Thoughts on “When You Wish”

Written by  on January 3, 2001 

Thoughts by Thomas Lee

By Thomas Lee

With Lesa’s release of "When You Wish" [WYW], K/7 fans have finally received the sequel to Michael Roy Hollihan’s "I Wish, I Hope" [IWIH]. Back in IWIH, Seven failed to reconcile with Harry after STWOM because she had always acted on two assumptions—that she could afford to dismiss such important aspects of interpersonal interactions like emotions as irrelevant simply because she couldn’t understand the need for them; and that, no matter what she did or said, those who offer friendship to her will always do so. As such, Seven failed to realize that it was Harry’s (emotional) hope of a relationship with her that had sustained his friendship with her for two years in the face of behavior that was not compatible with a friendship. Thus, once she had thoroughly crushed his hopes for a relationship, she had removed the only major incentive Harry had to continue the friendship—from Harry’s perspective, the K/7 ‘friendship’ was revealed to be a black hole into which he was wasting his emotional strength. As a result, Seven ended up destroying through her ignorance and callousness the very friendship she had intended to preserve.

In contrast, WYW was, IMHO, a far less gloomy story whose Seven-angst came with a strong flavor of poetic justice (especially after a rereading of IWIH). As inferred from the title (and the famous Disney song), WYW is strongly based on Seven’s newfound (and long-shot) wish to regain what she had so arrogantly and carelessly wasted (not to mention having proven so unworthy of). As such, there’s another popular phrase regarding wishes that applies to the K & 7 interaction between IWIH and the ‘present day’ of WYW—"Be careful about what you wish for—you just might get it." For two years, Seven has been ridiculing Harry’s attempts to treat her as a fellow human being, and implicitly demanding that he treat her as a Borg drone. Now, Harry has finally taken her statements and put-downs at face-value and put them into practice—and Seven soon comes to realize that the interaction she had demanded of Harry was NOT what she really wanted.

Frankly, I can’t disagree with the resentment of the ‘diehard Fleeters’ regarding Harry Kim’s lack of advancement. In his review of "The Disease," even Jim Wright acidly noted that good Ensigns were promoted in less than a year—and, by the time of WYW, it’s been nearly five years (yes, I do know that in his review of "Nightingale," the same Jim Wright smugly noted how that episode justified Harry being stuck as an Ensign…).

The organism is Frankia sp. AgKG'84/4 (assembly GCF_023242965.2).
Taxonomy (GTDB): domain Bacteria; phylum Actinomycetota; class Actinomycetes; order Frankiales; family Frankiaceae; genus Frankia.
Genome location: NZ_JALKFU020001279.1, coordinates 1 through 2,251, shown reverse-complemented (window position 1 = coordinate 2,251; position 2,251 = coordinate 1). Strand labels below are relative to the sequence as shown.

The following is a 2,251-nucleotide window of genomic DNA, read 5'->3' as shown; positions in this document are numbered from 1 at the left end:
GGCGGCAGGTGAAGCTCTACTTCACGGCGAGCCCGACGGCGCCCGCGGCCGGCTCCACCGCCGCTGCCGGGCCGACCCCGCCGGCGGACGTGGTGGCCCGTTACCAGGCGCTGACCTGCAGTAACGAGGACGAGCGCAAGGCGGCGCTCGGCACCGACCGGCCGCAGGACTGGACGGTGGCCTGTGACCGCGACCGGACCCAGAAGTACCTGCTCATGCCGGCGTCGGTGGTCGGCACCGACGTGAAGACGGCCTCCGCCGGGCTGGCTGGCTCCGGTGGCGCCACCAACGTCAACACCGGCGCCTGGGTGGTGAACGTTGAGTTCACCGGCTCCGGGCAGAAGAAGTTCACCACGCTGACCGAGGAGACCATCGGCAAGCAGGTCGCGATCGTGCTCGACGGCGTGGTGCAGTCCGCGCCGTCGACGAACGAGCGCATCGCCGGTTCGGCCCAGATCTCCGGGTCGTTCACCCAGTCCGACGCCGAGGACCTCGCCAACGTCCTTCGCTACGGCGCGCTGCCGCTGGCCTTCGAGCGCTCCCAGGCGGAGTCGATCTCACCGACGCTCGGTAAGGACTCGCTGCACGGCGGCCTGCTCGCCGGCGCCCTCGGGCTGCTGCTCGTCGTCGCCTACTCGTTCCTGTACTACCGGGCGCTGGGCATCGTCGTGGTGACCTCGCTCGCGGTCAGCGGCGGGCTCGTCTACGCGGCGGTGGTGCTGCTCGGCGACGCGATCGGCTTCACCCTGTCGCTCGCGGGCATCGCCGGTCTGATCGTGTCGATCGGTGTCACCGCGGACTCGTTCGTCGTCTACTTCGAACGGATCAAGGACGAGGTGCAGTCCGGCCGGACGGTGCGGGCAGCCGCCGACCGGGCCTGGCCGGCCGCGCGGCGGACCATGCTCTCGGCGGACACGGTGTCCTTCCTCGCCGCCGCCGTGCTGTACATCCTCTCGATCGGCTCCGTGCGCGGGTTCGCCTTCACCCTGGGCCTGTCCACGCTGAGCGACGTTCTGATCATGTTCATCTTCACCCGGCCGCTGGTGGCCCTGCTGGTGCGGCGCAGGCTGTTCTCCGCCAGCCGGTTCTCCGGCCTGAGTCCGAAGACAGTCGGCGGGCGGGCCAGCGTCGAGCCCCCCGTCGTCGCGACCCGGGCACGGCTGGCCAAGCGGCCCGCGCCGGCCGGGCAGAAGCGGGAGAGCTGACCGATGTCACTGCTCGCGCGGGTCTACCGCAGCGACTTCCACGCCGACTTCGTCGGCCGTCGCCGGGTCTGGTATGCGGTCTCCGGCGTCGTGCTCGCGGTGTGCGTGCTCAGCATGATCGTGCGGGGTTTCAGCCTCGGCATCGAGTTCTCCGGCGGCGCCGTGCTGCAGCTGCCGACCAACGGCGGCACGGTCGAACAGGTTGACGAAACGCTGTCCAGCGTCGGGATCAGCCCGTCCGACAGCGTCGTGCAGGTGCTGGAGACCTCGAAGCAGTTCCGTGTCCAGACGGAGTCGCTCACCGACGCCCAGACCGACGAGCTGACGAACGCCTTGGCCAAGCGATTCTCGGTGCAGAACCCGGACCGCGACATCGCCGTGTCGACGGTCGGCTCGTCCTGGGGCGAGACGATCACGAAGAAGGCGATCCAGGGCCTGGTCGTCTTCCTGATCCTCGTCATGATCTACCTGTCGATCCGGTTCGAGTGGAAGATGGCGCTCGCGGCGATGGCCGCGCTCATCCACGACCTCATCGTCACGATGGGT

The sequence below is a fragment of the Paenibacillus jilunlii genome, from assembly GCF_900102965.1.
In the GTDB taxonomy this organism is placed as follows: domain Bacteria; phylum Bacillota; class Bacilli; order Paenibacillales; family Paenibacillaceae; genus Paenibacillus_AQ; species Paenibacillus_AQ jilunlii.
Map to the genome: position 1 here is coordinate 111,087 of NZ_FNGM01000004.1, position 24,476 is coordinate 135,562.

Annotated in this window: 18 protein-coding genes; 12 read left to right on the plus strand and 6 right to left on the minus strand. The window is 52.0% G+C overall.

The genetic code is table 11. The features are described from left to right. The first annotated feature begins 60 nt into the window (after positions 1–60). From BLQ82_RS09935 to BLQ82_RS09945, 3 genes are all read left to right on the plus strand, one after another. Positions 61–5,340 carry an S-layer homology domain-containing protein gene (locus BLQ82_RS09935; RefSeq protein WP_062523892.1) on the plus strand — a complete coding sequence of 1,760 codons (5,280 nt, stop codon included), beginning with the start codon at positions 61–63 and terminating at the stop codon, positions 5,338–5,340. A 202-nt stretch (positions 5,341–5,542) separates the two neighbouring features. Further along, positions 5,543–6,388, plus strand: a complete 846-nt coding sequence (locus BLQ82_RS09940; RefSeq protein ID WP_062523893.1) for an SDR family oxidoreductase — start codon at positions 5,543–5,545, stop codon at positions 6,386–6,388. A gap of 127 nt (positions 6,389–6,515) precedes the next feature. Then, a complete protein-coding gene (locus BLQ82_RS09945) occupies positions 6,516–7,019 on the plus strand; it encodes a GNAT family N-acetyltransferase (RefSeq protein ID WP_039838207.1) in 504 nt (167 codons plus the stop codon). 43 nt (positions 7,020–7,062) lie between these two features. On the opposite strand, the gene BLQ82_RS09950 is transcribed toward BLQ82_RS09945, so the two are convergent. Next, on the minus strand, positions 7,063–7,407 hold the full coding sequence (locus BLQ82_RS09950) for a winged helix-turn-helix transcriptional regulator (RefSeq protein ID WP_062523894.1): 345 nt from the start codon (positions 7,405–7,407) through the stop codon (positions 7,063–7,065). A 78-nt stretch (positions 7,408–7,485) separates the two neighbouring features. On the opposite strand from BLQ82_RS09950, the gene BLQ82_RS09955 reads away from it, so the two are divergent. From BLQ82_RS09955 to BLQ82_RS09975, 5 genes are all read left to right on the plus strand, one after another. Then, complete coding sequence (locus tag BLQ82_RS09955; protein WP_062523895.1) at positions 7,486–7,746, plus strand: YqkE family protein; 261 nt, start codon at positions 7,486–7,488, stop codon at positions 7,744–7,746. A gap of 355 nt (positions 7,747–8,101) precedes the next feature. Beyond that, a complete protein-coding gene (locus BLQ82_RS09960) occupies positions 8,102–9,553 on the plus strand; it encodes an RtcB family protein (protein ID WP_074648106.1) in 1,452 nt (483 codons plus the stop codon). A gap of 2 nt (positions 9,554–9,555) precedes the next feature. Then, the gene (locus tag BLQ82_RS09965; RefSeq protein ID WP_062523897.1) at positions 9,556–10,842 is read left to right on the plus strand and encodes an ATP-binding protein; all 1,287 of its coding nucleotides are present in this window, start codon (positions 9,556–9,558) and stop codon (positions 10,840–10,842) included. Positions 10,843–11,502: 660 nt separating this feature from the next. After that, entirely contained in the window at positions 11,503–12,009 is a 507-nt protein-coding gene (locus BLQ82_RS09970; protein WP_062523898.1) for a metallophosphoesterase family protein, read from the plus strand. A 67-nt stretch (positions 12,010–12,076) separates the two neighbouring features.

Furthermore, ‘Warhead’ highlighted the differences between the Senior Staff and the rest of Voyager‘s crew when it comes to appreciating Harry’s efforts (much more from the latter than the former)—it’s little wonder that, after "Warhead" in the WYW timeline, Harry has shifted his emotional energies to the far larger subset of Voyager‘s inhabitants who do (or, at least in light of Harry’s bitter musings in IWIH, now) appreciate him. To add insult to injury, Voyager‘s "problem children" (especially Seven and the Doc) have had, for the most part, free reign over their actions—for them, mistreating fellow crewmates, disobeying orders, and even endangering the ship are simply shrugged off with little or no consequences. Indeed, for all practical purposes, Seven has been granted many inordinate command rank privileges (such as a staff to abuse in Astrometrics and her ability to tell off and even defy the Captain with few, if any, consequences—come to think of it, just how many replicator rations are being sacrificed daily in order to provide Seven with all the regeneration she wants?). Is it any wonder that Harry had begun to change his on-duty behavior and actions in an attempt to reflect what he sees as Janeway’s wishes, especially since being the ‘perfect Starfleet Officer’ doesn’t appear to have won him any favor in Janeway’s eyes?

I do believe that the ‘diehard Fleeters,’ as Harry’s friends, wish that Harry could find a desirable alternative to trying to out-do Tom Paris in terms of odds-beating and death-cheating (after all, recklessness just isn’t the Starfleet way—it’s more the Maquis way). But, if this was the means Harry decided on to wrest the Captain’s attention away from her ‘problem children’ and gain the recognition he rightfully deserves, then they are, as friends, willing to lend him their moral support for his efforts (as well as to help him succeed and improve his odds of survival). After all, given the misbehavior Janeway has repeatedly tolerated from Seven and the Doc (not to mention her own questionable decisions), it’s not easy to argue that safe, by-the-book approaches are still what Captain Janeway really wants from her crew—and from Janeway’s newly favorable treatment of Harry over even Seven, Harry’s strategy certainly seemes to be working.